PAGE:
Michelle Obama

Born in Chicago, Illinois on January 17, 1964, Michelle Robinson spent her childhood growing up in the city’s South Side. A product of humble beginnings (she identifies her parents as ‘working class’)1, her father, Fraser Robinson, worked as a pump operator for the Chicago Water Department, and her mother, Marian, stayed at home to care for her and her older brother Craig.  Education, in the Robinson household, was of the utmost importance and her parents encouraged her and her brother at every turn to improve themselves. She actively embraced her parent’s encouragements, and excelled at Princeton University, where she graduated Cum Laude in 1985, with a B.A. in Sociology.  Three years later, she earned her Juris Doctor from Harvard Law School in 1988.  Throughout her years in college, she was able to balance an exceptional career, in which she participated in political activities and advocated for minority rights on campus. She is the third First Lady to have received a post graduate degree, preceded only by Hillary Clinton and Laura Bush.

In 1988, she began work at Chicago law firm, Sidley & Austin, where she would eventually meet Barack Obama, a year later in 1989. He worked as a summer associate, and she was assigned to be his advisor. Prior to their first date,he asked her out a few times, but she declined, finding the prospect too inappropriate. "I went to Harvard and he went to Harvard, and the firm thought, 'Oh, we'll hook these two people up,'" she said. "So, you know, there was a little intrigue, but I must say after about a month, Barack…asked me out, and I thought no way. This is completely tacky."2 It was only after a game of basketball with her brother that she finally agreed to go out on a date with him. In 1992 the couple married. Their first daughter, Malia, was born in 1998 and their second, Natasha (Sasha), in 2001.

Though she enjoyed much success at Sidley & Austin, Mrs. Obama discovered within herself, a great passion for both community building and community service, and in 1991, left the law firm to take a job with Chicago’s City Hall as the assistant commissioner of planning and development. Later, in 1993, she became the founding executive director of Chicago’s Chapter of Public Allies; an Americorps program that encourages volunteerism and service among youth. In 1996 she joined the University of Chicago community as the associate dean of student services where she developed social outreach programs.

Following her success in developing the University’s first community service program, she began work, in 2002, as its executive director of community relations and external affairs.  Three years later, she assumed the Vice Presidential position at the University’s Medical Center.  While there, she managed the business diversity program and was a member of six boards, including the Chicago Council on Global Affairs and the University of Chicago Laboratory Schools.3  Mrs. Obama continued her professional work at the University until 2007, when she redirected her focus to support her family and her husband’s bid for the Democratic Presidential nomination.4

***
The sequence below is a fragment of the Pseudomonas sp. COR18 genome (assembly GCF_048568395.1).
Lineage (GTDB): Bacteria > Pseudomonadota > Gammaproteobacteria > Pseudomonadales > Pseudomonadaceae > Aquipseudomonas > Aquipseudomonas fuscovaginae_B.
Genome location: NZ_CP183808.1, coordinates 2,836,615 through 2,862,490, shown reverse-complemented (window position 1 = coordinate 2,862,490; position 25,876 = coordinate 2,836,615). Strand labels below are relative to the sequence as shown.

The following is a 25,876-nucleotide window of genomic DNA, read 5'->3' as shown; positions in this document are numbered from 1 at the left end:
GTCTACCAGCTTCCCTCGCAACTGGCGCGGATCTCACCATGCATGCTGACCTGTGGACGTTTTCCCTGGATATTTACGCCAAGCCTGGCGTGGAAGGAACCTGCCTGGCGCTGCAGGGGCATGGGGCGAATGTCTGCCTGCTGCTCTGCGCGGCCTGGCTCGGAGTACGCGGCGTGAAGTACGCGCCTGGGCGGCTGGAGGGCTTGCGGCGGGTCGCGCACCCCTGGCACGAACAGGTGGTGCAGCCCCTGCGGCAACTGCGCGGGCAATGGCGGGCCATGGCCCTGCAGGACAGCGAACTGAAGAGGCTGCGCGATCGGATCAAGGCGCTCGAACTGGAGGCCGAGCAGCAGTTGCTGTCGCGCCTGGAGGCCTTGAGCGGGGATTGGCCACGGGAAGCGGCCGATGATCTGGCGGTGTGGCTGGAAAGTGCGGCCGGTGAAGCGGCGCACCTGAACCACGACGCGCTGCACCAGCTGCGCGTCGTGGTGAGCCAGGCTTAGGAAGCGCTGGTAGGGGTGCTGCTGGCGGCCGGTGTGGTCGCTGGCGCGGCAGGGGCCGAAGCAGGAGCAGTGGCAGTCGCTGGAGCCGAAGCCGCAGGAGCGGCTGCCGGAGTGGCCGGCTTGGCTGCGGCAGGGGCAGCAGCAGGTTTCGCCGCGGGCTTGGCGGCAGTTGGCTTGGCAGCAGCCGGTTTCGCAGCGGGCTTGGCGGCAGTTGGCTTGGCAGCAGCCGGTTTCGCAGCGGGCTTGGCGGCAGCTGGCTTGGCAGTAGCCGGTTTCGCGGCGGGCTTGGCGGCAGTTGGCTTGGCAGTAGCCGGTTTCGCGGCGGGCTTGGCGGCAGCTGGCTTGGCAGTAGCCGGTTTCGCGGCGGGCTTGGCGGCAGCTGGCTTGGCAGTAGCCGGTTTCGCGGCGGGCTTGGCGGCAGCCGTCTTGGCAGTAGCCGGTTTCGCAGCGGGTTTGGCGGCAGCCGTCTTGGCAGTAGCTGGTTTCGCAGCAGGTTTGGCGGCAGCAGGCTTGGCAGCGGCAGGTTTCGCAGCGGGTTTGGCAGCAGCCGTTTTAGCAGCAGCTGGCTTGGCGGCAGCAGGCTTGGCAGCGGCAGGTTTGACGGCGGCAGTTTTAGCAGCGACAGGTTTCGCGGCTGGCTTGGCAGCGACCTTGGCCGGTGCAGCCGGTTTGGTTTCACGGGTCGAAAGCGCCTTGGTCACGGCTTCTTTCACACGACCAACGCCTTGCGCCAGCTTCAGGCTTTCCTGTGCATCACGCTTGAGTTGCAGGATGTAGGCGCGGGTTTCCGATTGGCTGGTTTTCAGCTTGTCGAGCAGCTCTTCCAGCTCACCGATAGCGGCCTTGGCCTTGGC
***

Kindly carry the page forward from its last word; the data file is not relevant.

As first lady, Michelle Obama has followed closely in her predecessor’s footsteps and has taken special projects that reflect her core values, but above all she considers herself to be a mother to her daughters Sasha and Malia. Not losing sight of her role as a mother, she has focused a lot of her first lady energy on military families and women’s issues, particularly as they struggle to balance the notion of being a working mother.

Her outreach to military families has made her a powerful advocate inside the White House for the interests of millions of Americans who have fought for our country.  She realized that military spouses not only balance a career life and a home life, but they are also left anxious and struggling because their husbands or wives are overseas fighting and are often unsure of when or if they will return. By listening to the struggles of these families, Mrs. Obama not only relays the heart wrenching experiences back to the White House, but she also has the ability to impact a positive change for these families.

Piggybacking on the “Organic” movement, Mrs. Obama has also gone to great lengths to follow the benefits of eating organic. Her predecessors, Hillary Clinton and Laura Bush, made the first efforts to bring organic food into the White House by instructing their kitchen staff to only buy organic, but Mrs. Obama has taken these efforts to greater heights. Shortly after President Obama took office, she commissioned plans for an all organic garden to be planted on the South Lawn. Together with the students from Bancroft Elementary School in Washington, DC, she planted a 1,100-square-foot all organic garden. As a means of pollination, she brought in long time White House carpenter Charlie Brandts to be the First Beekeeper.

As an advocate for some of her husband’s policies, Mrs. Obama is a frequent visitor to Cabinet and legislative events. Following the gender Pay Equity law that passed on Capitol Hill on January 29, 2009, she hosted a White House reception for women’s rights advocates in celebration of the event.

1 http://womensissues.about.com/od/influentialwomen/p/MichelleObama.htm

2 http://www.biography.com/articles/Michelle-Obama-307592?part=0

3 http://www.biography.com/articles/Michelle-Obama-307592?part=1

4 http://www.biography.com/articles/Michelle-Obama-307592?part=1


Works Cited:

  • WhiteHouse.gov
  • Biography.com
  • NYTimes.com